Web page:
Roanoke College Dean John Day accepts position at John Carroll University
Salem, VA - Dr. John Day, vice president and dean of Roanoke College, is leaving Roanoke College after six years as its chief academic officer. Day has accepted the position of academic vice president at John Carroll University in Cleveland, Ohio. He will complete the academic year at Roanoke and plans to start at John Carroll in the summer. Over the next few weeks, President Michael Creed Maxey will meet with faculty and staff leadership to discuss a successor for Day.
"For over a year I have been exploring the possibility of moving to a college or university of my own faith tradition," Day said. "For the next stage of my career, I believe I am called to make a contribution to Catholic higher education. John Carroll is one of the 28 Jesuit colleges and universities in the United States. I was educated at Holy Cross, also a Jesuit school, and this is an opportunity to reconnect directly with that educational tradition."
The Roanoke College president views the move with mixed emotions. "I'm glad John has found a position that closely connects with his faith, although he will be missed," Maxey said. "I thank him for his hard work on behalf of the College. John has made an important mark here."
Day earned a master's degree and Ph.D. in English and American literature and language from Harvard University. He holds a bachelor's degree from the College of the Holy Cross in Worcester, Mass. Prior to coming to Roanoke, he served as the assistant vice president for academic affairs at St. Olaf College in Northfield, Minn.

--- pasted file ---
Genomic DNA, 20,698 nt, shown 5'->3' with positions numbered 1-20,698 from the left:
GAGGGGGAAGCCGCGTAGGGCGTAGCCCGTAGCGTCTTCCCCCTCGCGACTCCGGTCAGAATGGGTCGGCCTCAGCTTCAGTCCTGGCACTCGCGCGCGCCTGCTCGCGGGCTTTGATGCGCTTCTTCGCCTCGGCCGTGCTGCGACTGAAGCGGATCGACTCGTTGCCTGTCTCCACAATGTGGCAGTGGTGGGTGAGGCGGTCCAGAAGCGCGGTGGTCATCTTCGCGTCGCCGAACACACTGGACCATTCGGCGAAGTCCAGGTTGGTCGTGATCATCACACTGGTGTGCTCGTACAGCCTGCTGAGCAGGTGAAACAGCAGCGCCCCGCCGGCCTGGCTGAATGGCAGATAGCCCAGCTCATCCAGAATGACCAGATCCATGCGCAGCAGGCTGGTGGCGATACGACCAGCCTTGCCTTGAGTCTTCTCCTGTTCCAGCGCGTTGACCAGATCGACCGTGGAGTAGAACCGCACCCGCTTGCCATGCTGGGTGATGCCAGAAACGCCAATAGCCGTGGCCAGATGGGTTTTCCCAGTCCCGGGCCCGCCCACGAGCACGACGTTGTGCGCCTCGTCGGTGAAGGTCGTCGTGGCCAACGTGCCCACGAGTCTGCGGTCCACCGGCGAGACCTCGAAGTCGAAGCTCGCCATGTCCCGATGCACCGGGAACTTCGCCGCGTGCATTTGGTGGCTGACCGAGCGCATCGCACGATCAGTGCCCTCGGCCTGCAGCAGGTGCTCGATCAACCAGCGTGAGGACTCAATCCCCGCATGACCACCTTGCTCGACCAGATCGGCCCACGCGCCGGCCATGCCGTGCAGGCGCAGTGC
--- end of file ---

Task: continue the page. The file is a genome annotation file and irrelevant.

Day came to Roanoke as vice president and dean of the college in 2002. Since then, he worked closely with the chairs of the academic departments to strengthen the faculty and increase its diversity through 45 tenure-track searches conducted in the last six years. In addition, he helped to increase faculty salaries.
During his time at Roanoke, Day added a new position of director of writing to the new Goode-Pasfield Center for Learning & Teaching and supported efforts to improve orientation for first-year students. The dean's office supported the professional development of individual faculty members by increasing funds for faculty development. He revived the annual publication Teacher Scholar, which highlights faculty professional achievement. Day expanded opportunities for student and faculty research.
Day collaborated with Hollins University's provost on faculty appointments to make study of Japanese, Chinese, and Arabic available to students on both campuses. He initiated a more intentional partnership with student affairs to coordinate curricular and co-curricular learning. Day was in regular attendance at a full array of campus events throughout his tenure as Roanoke's chief academic officer.
Day was elected as an honorary member of Roanoke's Nu of Virginia chapter of Phi Beta Kappa in 2004.
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